Uncertainty inescapably affects all economic decisions and actions. Core neoclassical theory does not, and cannot, treat uncertainty seriously, because its constrained maximization requires the reduction of all uncertainties to different forms of perfect knowledge. Other economic schools do take uncertainty seriously, however, giving it independent, determining roles rather than eliminating it by assumptions. The treatment of uncertainty in four schools is discussed – the deficient neoclassical approach, followed by the better approaches of post-Keynesian, Austrian and institutionalist economics, all of which link economic theorizing to key features of reality, so embracing uncertainty instead of ignoring or trivializing it.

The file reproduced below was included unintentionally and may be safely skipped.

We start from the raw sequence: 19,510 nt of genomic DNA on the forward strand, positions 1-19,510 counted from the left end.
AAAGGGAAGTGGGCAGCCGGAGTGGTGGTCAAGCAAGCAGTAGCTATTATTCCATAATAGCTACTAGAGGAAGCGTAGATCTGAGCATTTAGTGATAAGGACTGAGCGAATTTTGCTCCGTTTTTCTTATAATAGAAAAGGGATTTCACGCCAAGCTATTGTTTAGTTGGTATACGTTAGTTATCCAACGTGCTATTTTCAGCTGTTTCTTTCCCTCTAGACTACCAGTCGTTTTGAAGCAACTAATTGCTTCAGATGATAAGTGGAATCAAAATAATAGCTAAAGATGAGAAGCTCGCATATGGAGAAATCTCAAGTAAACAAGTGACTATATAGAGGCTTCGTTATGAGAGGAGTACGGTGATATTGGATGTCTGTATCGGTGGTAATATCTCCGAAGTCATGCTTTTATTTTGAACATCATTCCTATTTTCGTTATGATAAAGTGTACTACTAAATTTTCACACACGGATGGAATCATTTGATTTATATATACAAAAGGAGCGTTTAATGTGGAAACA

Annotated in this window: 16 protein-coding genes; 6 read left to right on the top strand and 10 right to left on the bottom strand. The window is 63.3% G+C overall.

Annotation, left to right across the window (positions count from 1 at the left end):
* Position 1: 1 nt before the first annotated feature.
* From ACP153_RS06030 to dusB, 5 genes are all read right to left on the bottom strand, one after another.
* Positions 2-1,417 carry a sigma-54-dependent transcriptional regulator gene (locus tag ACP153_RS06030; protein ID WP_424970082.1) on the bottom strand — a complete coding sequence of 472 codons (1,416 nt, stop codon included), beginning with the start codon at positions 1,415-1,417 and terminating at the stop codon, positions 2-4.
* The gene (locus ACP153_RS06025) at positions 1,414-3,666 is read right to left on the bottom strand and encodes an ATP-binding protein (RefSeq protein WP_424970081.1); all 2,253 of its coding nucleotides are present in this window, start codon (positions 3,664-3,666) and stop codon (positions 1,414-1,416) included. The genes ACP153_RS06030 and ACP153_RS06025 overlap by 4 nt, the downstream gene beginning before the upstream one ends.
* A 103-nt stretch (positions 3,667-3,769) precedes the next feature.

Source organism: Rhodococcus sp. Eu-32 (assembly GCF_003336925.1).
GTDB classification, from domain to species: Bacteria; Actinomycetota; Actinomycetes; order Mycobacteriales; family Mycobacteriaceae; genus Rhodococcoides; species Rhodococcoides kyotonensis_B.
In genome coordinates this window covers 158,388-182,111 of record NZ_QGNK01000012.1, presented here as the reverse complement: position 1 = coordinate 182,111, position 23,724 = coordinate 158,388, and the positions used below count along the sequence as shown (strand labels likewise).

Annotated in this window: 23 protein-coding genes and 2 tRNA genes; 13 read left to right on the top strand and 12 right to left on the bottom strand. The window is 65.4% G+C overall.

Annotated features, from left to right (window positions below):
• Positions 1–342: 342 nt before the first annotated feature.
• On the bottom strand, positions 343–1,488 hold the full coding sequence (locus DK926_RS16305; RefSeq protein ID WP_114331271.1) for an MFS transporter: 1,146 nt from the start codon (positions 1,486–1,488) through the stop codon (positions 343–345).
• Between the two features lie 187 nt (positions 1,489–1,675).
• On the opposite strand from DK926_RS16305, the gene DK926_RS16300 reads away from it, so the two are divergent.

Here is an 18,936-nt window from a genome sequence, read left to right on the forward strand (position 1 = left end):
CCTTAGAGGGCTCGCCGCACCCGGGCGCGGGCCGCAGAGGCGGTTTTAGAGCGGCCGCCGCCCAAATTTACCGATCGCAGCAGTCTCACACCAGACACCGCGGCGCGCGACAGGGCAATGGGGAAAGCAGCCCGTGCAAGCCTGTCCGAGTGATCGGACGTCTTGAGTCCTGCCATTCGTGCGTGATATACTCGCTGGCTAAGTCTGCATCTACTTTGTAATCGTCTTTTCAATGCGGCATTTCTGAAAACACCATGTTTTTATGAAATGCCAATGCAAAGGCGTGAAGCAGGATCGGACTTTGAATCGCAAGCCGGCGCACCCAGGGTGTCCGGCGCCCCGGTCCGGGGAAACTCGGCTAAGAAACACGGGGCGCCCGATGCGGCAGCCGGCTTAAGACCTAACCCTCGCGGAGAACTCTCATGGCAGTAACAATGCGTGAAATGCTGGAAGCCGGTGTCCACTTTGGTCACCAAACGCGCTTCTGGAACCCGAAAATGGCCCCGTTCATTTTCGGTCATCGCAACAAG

Keynes was a philosopher before also becoming an economist. His 1908 Fellowship dissertation (equivalent to a PhD), after many interruptions, was published as his philosophical magnum opus, A Treatise on Probability in 1921. This advanced the logical theory of probability to replace its main contemporary rivals, the classical theory and frequency theory. In Keynes’s treatment, probability is the general theory of logic covering all situations, regardless of whether the available information is sufficient or insufficient to deliver certainty. Probability thus arises in the context of arguments from premises to conclusions, and expresses the degree of rational belief one is entitled to have in the conclusion, given the premises. The extent to which the philosophy of the Treatise on Probability influenced Keynes’s economics and politics, especially regarding uncertainty, rationality, formal analysis (mathematical and econometric), methodology and rational action, has been much discussed and debated, with divergent standpoints being taken.